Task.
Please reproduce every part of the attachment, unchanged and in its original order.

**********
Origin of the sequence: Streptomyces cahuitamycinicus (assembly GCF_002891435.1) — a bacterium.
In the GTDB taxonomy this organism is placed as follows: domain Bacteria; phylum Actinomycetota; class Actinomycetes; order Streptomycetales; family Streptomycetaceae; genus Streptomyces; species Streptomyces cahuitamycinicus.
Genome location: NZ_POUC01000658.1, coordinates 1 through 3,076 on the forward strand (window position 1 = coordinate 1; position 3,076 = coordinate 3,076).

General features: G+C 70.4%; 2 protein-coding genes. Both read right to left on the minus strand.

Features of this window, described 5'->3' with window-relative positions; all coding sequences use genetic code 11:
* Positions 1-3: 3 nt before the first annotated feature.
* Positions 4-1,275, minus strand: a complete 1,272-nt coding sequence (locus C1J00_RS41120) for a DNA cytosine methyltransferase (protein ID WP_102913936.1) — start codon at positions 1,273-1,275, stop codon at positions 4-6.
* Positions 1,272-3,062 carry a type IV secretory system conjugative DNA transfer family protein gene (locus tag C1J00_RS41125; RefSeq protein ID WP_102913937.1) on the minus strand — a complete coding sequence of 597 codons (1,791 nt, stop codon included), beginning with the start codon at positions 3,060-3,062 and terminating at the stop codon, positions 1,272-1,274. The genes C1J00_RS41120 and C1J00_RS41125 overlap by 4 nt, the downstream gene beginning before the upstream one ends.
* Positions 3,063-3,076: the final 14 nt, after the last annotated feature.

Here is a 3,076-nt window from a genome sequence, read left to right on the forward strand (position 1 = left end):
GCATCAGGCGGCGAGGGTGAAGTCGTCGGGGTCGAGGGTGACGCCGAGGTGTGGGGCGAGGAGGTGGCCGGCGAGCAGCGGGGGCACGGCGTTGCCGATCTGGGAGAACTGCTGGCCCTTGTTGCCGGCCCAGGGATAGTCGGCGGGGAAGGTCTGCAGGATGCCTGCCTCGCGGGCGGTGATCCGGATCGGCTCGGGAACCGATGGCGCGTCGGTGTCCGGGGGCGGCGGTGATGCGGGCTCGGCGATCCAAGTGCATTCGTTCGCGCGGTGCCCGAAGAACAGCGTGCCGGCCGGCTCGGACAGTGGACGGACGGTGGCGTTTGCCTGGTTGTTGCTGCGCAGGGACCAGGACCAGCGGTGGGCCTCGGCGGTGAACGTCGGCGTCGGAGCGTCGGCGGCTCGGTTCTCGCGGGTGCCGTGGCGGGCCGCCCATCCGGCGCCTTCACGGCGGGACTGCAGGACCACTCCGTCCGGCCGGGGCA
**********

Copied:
Origin of the sequence: Streptomyces cahuitamycinicus (assembly GCF_002891435.1) — a bacterium.
In the GTDB taxonomy this organism is placed as follows: domain Bacteria; phylum Actinomycetota; class Actinomycetes; order Streptomycetales; family Streptomycetaceae; genus Streptomyces; species Streptomyces cahuitamycinicus.
Genome location: NZ_POUC01000658.1, coordinates 1 through 3,076 on the forward strand (window position 1 = coordinate 1; position 3,076 = coordinate 3,076).

General features: G+C 70.4%; 2 protein-coding genes. Both read right to left on the minus strand.

Features of this window, described 5'->3' with window-relative positions; all coding sequences use genetic code 11:
* Positions 1-3: 3 nt before the first annotated feature.
* Positions 4-1,275, minus strand: a complete 1,272-nt coding sequence (locus C1J00_RS41120) for a DNA cytosine methyltransferase (protein ID WP_102913936.1) — start codon at positions 1,273-1,275, stop codon at positions 4-6.
* Positions 1,272-3,062 carry a type IV secretory system conjugative DNA transfer family protein gene (locus tag C1J00_RS41125; RefSeq protein ID WP_102913937.1) on the minus strand — a complete coding sequence of 597 codons (1,791 nt, stop codon included), beginning with the start codon at positions 3,060-3,062 and terminating at the stop codon, positions 1,272-1,274. The genes C1J00_RS41120 and C1J00_RS41125 overlap by 4 nt, the downstream gene beginning before the upstream one ends.
* Positions 3,063-3,076: the final 14 nt, after the last annotated feature.

Here is a 3,076-nt window from a genome sequence, read left to right on the forward strand (position 1 = left end):
GCATCAGGCGGCGAGGGTGAAGTCGTCGGGGTCGAGGGTGACGCCGAGGTGTGGGGCGAGGAGGTGGCCGGCGAGCAGCGGGGGCACGGCGTTGCCGATCTGGGAGAACTGCTGGCCCTTGTTGCCGGCCCAGGGATAGTCGGCGGGGAAGGTCTGCAGGATGCCTGCCTCGCGGGCGGTGATCCGGATCGGCTCGGGAACCGATGGCGCGTCGGTGTCCGGGGGCGGCGGTGATGCGGGCTCGGCGATCCAAGTGCATTCGTTCGCGCGGTGCCCGAAGAACAGCGTGCCGGCCGGCTCGGACAGTGGACGGACGGTGGCGTTTGCCTGGTTGTTGCTGCGCAGGGACCAGGACCAGCGGTGGGCCTCGGCGGTGAACGTCGGCGTCGGAGCGTCGGCGGCTCGGTTCTCGCGGGTGCCGTGGCGGGCCGCCCATCCGGCGCCTTCACGGCGGGACTGCAGGACCACTCCGTCCGGCCGGGGCA